Stakeholder analysis is a process of systematically gathering and analyzing quantitative and qualitative information to determine whose interests should be taken into account throughout the project. It identifies the interests, expectations, and influence of the stakeholders and relates them to the purpose of the project. It also helps identify stakeholder relationships that can be leveraged to build coalitions and potential partnerships to enhance the project's chance of success.
Stakeholder analysis generally follows the steps described below:
• Step 1. Identify all potential project stakeholders and relevant information, such as their roles, departments, interests, knowledge levels, expectations, and influence levels. Key stakeholders are usually easy to identify. They include anyone in a decision-making or management role who is impacted by the project outcome, such as the sponsor, the project manager, and the primary customer.
o Identifying other stakeholders is usually done by interviewing identified stakeholders and expanding the list until all potential stakeholders are included.
• Step 2: Identify the potential impact or support each stakeholder could generate, and classify them so as to define an approach strategy. There are multiple classification models available; some of them include:
o Power/Interest grid, o Will-Skill model, o Power/Influence grid o Influence/Impact grid, and o Salience model.
Figure 10-2 presents an example of a power/interest grid with A-H representing the placement of generic stakeholders.
• Step 3: Assess how key stakeholders are likely to react or respond in various situations, in order to plan how to win or enhance their support and mitigate potential negative impacts.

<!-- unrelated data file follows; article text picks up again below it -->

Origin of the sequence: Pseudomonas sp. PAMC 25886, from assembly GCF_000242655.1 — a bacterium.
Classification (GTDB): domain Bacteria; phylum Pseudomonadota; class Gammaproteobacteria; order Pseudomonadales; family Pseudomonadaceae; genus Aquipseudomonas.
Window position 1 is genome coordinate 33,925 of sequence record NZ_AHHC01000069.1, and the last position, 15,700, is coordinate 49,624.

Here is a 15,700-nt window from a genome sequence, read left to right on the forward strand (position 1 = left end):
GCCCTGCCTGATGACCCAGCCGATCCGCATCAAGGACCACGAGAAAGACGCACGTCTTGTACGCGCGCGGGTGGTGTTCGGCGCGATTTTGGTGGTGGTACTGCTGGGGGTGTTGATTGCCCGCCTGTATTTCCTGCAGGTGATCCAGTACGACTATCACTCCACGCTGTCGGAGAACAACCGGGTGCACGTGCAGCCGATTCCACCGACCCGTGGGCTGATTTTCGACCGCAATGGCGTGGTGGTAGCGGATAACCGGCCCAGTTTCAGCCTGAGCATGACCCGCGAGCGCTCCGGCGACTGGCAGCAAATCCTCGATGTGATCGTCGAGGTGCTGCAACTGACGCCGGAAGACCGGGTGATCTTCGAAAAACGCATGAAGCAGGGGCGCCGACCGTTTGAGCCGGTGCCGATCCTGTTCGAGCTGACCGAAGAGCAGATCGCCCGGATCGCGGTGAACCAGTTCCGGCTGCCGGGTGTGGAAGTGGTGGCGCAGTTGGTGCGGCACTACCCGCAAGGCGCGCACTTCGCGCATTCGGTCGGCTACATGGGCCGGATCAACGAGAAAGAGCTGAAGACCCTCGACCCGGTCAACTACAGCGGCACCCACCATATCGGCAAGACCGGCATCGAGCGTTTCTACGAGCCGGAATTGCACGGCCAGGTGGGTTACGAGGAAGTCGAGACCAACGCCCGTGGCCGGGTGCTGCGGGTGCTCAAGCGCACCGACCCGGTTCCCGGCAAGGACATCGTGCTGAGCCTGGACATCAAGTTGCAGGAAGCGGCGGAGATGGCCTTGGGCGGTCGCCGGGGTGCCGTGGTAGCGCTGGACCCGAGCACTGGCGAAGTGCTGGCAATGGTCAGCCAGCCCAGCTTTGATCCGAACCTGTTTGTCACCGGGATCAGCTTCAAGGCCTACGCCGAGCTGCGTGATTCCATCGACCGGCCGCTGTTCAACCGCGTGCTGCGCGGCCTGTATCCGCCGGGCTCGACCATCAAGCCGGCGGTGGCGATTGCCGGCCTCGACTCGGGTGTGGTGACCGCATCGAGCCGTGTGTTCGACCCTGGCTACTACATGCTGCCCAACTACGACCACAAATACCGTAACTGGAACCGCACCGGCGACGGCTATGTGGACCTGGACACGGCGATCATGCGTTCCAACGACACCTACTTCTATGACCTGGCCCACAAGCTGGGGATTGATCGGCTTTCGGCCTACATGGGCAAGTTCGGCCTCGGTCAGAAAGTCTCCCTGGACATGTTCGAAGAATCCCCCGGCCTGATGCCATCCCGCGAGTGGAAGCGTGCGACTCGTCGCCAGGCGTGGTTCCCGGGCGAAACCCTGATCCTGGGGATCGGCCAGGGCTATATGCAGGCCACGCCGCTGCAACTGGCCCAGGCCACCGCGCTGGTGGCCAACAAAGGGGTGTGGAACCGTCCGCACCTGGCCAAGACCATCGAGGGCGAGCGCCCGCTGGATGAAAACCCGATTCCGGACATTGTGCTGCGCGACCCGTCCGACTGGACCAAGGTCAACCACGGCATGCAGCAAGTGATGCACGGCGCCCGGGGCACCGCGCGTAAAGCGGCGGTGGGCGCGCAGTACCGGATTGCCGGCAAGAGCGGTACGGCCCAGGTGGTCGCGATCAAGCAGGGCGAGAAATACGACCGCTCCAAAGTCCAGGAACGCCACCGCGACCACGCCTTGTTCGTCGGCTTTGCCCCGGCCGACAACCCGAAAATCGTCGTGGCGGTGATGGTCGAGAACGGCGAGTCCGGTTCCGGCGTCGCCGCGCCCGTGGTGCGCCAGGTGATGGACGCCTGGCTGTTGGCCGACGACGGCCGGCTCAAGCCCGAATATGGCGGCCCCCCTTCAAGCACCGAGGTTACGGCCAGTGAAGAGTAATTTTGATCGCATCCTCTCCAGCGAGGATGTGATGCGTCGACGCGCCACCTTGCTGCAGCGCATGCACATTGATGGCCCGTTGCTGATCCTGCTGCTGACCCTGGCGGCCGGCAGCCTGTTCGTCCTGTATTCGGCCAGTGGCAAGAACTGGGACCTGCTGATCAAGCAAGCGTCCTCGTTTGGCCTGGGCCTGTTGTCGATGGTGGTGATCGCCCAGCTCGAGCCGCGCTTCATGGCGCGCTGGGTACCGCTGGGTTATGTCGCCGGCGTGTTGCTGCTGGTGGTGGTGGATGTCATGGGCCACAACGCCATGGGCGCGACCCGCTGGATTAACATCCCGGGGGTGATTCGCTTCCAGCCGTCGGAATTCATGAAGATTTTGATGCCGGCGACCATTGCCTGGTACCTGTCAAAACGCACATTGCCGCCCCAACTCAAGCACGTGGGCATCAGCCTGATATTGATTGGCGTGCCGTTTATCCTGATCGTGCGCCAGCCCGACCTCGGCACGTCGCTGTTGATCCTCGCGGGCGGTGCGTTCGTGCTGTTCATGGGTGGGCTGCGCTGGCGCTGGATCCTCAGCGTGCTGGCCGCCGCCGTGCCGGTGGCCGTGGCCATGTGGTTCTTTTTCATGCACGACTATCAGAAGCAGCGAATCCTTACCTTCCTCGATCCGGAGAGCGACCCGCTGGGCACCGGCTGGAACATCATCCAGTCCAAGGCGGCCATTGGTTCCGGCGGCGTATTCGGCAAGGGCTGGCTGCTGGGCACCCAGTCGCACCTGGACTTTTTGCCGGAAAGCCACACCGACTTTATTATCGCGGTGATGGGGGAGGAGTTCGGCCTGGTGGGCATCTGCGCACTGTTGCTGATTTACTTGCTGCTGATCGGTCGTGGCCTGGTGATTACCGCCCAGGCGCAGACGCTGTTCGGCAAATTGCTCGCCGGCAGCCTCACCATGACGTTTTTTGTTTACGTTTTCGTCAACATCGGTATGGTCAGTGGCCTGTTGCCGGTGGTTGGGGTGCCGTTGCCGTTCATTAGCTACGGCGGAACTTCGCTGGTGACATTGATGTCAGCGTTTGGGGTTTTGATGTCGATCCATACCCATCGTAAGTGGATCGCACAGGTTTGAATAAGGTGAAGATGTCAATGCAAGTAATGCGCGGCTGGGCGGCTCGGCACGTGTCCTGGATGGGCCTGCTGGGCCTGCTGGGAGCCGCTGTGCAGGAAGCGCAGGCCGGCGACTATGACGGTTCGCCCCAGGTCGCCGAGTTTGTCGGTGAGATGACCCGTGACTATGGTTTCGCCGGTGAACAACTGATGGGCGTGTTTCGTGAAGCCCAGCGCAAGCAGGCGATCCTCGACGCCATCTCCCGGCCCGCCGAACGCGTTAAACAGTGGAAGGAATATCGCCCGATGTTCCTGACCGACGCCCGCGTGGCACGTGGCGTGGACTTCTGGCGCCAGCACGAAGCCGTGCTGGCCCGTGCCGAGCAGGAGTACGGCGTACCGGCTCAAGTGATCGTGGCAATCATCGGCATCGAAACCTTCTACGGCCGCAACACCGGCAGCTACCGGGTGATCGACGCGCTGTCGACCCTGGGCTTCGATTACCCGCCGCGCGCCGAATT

Monitor (Minimum Effort)
Low Interest High
Figure 10-2. Example Power/Interest Grid with Stakeholders .2 Expert Judgment
To ensure comprehensive identification and listing of stakeholders, judgment and expertise should be sought from groups or individuals with specialized training or knowledge on the subject area such as:
• Senior management;
• Other units within the organization;
• Identified key stakeholders;
• Project managers who have worked on projects in the same area (directly or through lessons learned);
• Subject Matter Experts (SMEs) in business or projcct area;
• Industry groups and consultants; and
• Professional and technical associations.
Expert judgment can be obtained through individual consultations (one-on-one meetings, interviews, etc.) or through a panel format (focus groups, surveys etc).
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What you need to know about… Project Management Made Easy! Project management consists of more than just a large building project and can encompass small projects as well. No matter what the size of your project, you need to have some sort of project management. How you manage your project has everything to do with its outcome.